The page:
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Jury Duty


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#1 Giraffe

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Posted 15 October 2008 - 10:56 PM

I suppose everyone reading this has had to perform this civic duty at one time or another. I've been called for jury duty three times so far, and actually made it onto a jury once.

I'd like to hear other people's experiences with this. Did you ride the subway from the Tandy parking lot? Was this done back when Leonard's operated it? What nearby eateries were there at the time? See anyone interesting or famous? Serve on any landmark cases, or just everyday folks with interesting cases? I recall once in the third grade my teacher had jury duty and was gone from the classroom for a couple of weeks; no idea what case it was, though.

Back in the 1950s my father was serving on a jury in downtown Fort Worth. The case was about some sort of white-collar crime, IIRC, and the prosecution's star witness had a heart attack on the stand while he was in the middle of his testimony. The judge immediately had the baliff herd the jury into a nearby room, and a while later the baliff informed the jury that the witness had died. The judge declared a mistrial and sent everyone home.

If you've gone to downtown for jury duty lately, no doubt you've been inside that huge room where everyone reports to start the day. It holds several hundred seats. Chances are very good you'll run into somebody you know there. The first time I went through this, I found myself seated next to a rather attractive young woman. The person in charge of the whole thing announced that if anyone had some reason for wanting to be excused from jury duty, they should come forward now. Good God!, about 60% of the room got up in unison and ran like hell to the front! I kept my seat, and so did the woman next to me. I asked her politely, "Don't you want to be dismissed?" She grinned and said, "Heck, no! I'm an elementary school teacher!"

The last time I went through jury duty (about a year ago), the judge had to have an extra-long chat with both teams of lawyers and gave the jury pool a longer-than-normal lunch. I walked a couple of blocks to the FW Public Library and checked out a couple of books. Right across the street from the front entrance of the library, however, ground was being broken on a new building and a big pavillion and luncheon was being set up. On my way back from lunch I saw Mayor Moncrief giving a speech at the podium in there.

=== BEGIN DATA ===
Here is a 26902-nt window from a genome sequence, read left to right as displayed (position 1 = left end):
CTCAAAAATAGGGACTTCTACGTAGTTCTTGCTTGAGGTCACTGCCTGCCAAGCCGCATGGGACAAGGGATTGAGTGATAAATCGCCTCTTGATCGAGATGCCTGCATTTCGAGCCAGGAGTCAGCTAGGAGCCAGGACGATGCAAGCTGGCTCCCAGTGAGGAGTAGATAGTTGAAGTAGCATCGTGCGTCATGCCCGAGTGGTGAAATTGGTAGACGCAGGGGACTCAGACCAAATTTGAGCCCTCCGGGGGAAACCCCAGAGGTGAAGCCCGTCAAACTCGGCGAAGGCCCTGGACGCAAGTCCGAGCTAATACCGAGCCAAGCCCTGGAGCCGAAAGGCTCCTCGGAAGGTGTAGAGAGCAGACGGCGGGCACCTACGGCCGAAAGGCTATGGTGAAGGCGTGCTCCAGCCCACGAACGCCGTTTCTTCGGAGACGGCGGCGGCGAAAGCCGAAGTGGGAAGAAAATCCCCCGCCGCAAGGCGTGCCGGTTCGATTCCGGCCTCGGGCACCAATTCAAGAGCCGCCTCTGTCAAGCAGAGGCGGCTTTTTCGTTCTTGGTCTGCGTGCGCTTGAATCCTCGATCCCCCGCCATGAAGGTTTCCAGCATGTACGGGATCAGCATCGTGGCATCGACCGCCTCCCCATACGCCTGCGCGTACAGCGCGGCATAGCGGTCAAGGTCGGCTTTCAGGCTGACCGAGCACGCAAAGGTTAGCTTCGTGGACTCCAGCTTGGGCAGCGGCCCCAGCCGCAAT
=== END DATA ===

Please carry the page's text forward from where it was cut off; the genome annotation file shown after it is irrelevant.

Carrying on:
The first time I had jury duty, the Tandy Center food court was still open and I ate lunch in there.

Today prospective jurors park their cars up at LaGrave Field, where the Fort Worth Cats play. A free shuttle bus then takes everyone to the courthouse.

There was once an episode of the comic strip "Peanuts" in which Woodstock had been called for jury duty and had never done so before; he didn't know what to expect. Snoopy explained it to him thusly: "It's simple. You go downtown, sit in a room with several hundred other people, then somebody walks in and tells you the trial has been canceled, and then you go home. I'm sure you can do it!" Snoopy is correct! I found out that a great many cases get settled just minutes before the trial is supposed to start. Once, when I was waiting to be called in that great big room, about 30 people had just been assigned to a particular courtroom and were about to depart for it when word arrived that that particular case had just been settled moments ago. Back in the pool! (I've read some books written by judges and they say pretty much the same thing: Both parties in a case start out dug in, willing to fight to the death for what they want... until they actually get into that courtroom. Something about seeing the judge in the black robe, the baliff, and a bunch of their peers very often convinces them that maybe they can figure something out, after all.)